The paper examines two related subjects: First, the strictly class character of Greek public debt restructuring, according to its design and consequences, which determined its failure to reduce the level of the debt. The importance of this discussion is highlighted by recent considerations about a new haircut or a new rescue loan to Greek government. The contradicting plans make clear that sooner or later there will be a new round of crisis with negative implications to Greek working class and people.
Second, five concrete arguments at favor of the cessation of payments and abolition of Greek public debt. In the following lines it is shown the huge responsibility of European Union to the deterioration of sovereign debt crisis in Greece. More
Financialization and growth models
The concept of financialization is used to refer to the increasing power of financial capital since the 1980s. Although this concept refers to mechanisms as old as capitalism, the neoliberal policies of the last decades have led to unprecedented weight of markets, institutions and financial motives in the world economy.
The process of financialization has significantly influenced the growth patterns in developed economies during recent decades, explaining the fragile rate of investment, high levels of unemployment, external imbalances or increase inequalities in the distribution of income. However, the particular form that has adopted in each country the process of financial deregulation, patterns of trade specialization, credit expansion or wage restraint has resulted in different „varieties of financialisation“. More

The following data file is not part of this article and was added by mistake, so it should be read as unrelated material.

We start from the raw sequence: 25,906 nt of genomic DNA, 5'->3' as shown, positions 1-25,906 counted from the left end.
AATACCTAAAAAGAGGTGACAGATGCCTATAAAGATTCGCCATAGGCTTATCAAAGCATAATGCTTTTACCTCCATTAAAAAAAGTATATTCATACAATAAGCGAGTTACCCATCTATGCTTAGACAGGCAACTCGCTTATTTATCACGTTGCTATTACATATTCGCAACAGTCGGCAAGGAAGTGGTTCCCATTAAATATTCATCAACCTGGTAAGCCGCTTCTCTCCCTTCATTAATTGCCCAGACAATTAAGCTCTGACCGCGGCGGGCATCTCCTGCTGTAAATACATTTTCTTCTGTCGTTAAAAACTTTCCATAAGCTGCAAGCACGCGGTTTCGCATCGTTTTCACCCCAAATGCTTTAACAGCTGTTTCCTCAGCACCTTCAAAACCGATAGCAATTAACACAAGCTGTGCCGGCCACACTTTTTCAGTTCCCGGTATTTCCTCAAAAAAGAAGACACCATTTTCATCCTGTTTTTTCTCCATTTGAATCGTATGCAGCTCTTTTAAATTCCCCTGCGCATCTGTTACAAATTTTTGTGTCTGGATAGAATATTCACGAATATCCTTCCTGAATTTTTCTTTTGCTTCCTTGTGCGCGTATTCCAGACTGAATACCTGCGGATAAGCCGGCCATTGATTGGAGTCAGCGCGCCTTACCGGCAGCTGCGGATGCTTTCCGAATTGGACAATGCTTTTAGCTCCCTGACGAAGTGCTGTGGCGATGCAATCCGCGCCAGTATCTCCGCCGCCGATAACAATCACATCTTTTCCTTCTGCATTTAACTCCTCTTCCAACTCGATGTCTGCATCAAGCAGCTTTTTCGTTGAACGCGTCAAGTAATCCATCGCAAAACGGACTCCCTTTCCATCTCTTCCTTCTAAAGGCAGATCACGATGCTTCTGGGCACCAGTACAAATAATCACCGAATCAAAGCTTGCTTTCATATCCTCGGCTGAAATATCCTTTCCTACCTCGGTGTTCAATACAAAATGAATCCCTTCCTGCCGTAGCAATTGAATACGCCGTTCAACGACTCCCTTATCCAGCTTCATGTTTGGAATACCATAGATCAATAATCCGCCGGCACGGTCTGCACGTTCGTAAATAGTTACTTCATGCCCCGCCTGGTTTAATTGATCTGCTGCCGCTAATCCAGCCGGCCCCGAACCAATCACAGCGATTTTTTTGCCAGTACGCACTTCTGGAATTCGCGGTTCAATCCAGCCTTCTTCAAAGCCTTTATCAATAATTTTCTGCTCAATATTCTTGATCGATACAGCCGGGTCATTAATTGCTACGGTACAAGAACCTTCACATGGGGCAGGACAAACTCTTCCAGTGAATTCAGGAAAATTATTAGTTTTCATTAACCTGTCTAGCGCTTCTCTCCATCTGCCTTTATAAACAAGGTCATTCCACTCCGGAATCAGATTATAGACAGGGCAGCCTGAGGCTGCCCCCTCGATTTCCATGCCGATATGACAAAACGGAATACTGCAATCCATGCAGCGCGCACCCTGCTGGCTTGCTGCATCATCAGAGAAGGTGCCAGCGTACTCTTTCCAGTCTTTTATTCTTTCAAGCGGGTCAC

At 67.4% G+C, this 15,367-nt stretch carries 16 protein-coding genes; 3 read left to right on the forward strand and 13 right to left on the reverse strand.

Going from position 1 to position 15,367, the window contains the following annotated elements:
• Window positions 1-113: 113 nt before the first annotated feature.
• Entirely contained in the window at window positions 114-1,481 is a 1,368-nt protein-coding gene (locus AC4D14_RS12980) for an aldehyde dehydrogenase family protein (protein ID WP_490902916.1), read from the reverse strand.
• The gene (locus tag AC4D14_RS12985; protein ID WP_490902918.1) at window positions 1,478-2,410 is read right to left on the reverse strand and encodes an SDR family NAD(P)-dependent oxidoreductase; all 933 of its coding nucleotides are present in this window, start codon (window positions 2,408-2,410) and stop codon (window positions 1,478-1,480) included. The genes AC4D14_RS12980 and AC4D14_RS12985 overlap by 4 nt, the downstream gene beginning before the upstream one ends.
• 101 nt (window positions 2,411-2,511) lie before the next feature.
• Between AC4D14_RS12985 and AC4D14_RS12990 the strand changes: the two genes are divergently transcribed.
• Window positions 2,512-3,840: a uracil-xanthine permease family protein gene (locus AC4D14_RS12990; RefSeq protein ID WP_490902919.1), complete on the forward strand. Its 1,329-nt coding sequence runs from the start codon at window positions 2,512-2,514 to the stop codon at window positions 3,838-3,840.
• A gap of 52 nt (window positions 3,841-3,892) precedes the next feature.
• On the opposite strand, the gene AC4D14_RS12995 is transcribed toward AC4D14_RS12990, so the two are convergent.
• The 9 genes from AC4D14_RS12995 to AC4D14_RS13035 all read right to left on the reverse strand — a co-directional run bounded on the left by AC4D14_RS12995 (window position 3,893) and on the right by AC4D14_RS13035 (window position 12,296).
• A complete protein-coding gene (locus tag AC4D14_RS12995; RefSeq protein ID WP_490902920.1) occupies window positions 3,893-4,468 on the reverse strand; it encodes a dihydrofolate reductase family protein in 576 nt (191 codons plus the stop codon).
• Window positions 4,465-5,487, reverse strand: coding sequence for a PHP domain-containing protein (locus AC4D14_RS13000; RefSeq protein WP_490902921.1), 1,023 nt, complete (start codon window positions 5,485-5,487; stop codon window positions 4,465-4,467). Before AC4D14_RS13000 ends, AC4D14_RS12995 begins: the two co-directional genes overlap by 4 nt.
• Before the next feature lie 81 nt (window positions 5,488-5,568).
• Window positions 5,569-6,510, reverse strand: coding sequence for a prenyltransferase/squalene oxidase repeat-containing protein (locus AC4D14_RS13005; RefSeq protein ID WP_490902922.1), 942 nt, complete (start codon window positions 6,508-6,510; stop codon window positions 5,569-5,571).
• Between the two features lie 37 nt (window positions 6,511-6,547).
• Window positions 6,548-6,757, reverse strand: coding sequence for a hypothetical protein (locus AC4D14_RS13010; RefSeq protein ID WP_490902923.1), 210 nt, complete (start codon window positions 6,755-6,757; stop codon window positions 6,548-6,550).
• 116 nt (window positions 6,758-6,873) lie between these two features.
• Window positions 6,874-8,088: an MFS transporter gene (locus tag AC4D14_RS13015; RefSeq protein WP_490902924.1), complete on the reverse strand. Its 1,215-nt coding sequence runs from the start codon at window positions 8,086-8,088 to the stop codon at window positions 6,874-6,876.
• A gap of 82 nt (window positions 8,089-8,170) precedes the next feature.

Sotiropoulos states quite rightly that the euro is not just a currency, but a mechanism: “It has set up a particular form of symbiosis among different capitalist economies.” (Sotiropoulos 2012, 66) But what is the material nature of this “symbiosis among different capitalist economies”? This key issue had already been raised by John Grahl in 2003. He stressed that globalization and the associated process of European integration was not just a political strategy “but also, and even more, the outcome of a deep change in productive structures, of a new phase in the socialization of production”. (Grahl 2003, 19) More
Paris in autumn 2007: The global economic and financial continues to advance. The members of the Left Group of the European Parliament (GUE/NGL), in Paris for study days on the occasion of French EU-Presidency, are tensely listening to the scenarios one of Sarkozy’s advisors is laying out. What will happen if certain political decisions made by EU and member-state leaders regarding strategies for fighting the global and European financial and economic crisis are made or not made?